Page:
This has not been a good start for the Gunn High boys' water polo team and new head coach Anne-Marie Napolitano.
In addition to a 0-9 season start -- including a 9-6 loss at Los Gatos on Wednesday to open the SCVAL De Anza Division season -- two starting members of the team were injured in a car accident on the way to the 3 p.m. match.
One athlete suffered a broken femur while the other suffered what first was reported as a broken clavicle in addition to losing the tip of a toe. He was taken to Stanford Hospital after having trouble breathing.
"It's just an unfortunate incident," said Tom Jacoubowsky, Gunn's assistant principal. "There were no life-threatening injuries."
While students are allowed to drive themselves if they have written permission from a parent or guardian and are cleared by the school to do so, students cannot drive another student to athletic events.
"They broke a district policy," Jacoubowsky said. "She (Napolitano) didn't want either student to drive. ... From what I heard, Anne-Marie did everything right."
The accident occurred near highways 85 and 17. The driver reportedly missed the turnoff (to 17) and turned sharply in an attempt to get onto 17, winding up hitting a freeway divider.
According to Chris Horpel, Gunn's new athletic director, the car the two athletes were riding in was crumpled. It took rescue crews some time to extricate one of the boys from the car.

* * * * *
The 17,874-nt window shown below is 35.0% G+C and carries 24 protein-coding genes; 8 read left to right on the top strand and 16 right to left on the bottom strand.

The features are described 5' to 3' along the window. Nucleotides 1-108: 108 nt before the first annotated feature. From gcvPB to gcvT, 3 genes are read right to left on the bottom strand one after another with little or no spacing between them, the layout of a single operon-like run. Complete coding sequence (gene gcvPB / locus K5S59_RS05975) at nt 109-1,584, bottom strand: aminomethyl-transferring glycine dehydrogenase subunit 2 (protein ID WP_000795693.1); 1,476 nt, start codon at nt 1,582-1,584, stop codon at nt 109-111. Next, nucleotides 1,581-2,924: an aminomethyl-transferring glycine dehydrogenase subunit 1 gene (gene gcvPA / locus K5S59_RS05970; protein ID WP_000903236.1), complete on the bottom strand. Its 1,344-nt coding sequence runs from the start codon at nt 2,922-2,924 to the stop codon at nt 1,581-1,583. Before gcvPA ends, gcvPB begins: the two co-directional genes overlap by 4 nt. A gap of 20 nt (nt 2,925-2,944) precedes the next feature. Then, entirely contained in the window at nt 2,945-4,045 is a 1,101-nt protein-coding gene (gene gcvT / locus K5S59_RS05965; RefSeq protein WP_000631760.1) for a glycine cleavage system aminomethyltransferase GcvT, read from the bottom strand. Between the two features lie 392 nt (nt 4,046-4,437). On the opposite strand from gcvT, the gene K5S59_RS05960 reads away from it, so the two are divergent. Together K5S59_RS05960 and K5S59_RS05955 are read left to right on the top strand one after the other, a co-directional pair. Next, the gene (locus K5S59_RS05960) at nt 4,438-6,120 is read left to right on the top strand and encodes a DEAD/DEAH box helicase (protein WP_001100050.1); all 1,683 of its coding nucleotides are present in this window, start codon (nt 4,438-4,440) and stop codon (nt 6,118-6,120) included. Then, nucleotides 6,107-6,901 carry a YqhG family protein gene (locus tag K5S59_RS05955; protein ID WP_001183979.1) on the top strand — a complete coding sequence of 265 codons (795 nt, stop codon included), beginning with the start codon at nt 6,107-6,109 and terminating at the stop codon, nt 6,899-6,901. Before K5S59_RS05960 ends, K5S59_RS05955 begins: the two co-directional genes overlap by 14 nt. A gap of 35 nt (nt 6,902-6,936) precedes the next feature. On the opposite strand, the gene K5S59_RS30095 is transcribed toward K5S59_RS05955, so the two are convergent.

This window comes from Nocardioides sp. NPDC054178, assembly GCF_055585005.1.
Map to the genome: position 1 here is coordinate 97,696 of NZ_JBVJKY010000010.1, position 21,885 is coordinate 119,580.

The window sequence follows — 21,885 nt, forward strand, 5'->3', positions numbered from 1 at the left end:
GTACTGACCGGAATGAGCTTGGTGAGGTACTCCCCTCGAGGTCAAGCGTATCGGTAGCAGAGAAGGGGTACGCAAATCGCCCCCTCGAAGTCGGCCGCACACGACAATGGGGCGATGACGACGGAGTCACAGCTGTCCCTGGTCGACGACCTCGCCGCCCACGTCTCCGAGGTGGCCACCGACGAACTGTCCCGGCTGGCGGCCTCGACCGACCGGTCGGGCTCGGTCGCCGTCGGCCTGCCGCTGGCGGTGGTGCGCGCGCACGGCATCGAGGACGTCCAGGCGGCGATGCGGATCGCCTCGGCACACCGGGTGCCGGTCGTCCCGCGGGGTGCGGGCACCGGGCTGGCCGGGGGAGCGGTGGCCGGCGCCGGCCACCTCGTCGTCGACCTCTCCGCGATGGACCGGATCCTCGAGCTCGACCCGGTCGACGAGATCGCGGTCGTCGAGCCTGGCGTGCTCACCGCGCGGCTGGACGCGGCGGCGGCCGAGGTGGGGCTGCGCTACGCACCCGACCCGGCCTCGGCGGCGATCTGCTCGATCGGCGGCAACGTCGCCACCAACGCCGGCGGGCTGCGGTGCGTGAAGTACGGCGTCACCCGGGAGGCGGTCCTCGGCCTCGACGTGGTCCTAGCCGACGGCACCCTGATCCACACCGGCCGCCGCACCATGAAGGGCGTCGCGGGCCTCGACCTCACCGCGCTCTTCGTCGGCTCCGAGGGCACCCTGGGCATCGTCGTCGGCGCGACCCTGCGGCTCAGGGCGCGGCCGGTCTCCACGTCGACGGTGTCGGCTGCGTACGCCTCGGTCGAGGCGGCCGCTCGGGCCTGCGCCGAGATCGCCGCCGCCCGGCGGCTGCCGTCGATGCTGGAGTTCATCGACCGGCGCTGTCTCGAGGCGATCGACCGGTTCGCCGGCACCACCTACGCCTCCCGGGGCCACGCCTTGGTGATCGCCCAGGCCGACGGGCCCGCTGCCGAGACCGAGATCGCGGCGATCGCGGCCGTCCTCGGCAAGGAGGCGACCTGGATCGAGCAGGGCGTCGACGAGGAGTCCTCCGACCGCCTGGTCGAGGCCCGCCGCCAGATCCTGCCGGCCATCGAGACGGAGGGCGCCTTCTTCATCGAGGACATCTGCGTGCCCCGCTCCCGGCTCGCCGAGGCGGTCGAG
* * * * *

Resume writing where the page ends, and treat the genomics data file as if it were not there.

"I asked Anne-Marie if she wanted to cancel the game," Horpel said, "but she said she could handle it."
Following the match, Napolitano reportedly went to the hospital to visit the athlete who was taken there.
The accident was the second one involving Gunn athletes in just the past few days. Earlier, a member of the school's cheer squad suffered a sprained neck when she hit the gym floor during practice, after a spotter missed catching her.
As for the car accident, Horpel said he would make a point to further emphasize to his coaches and athletes the district's policy regarding athletes driving to athletic events.
"The health and welfare of the students in most important," Jacoubowsky said.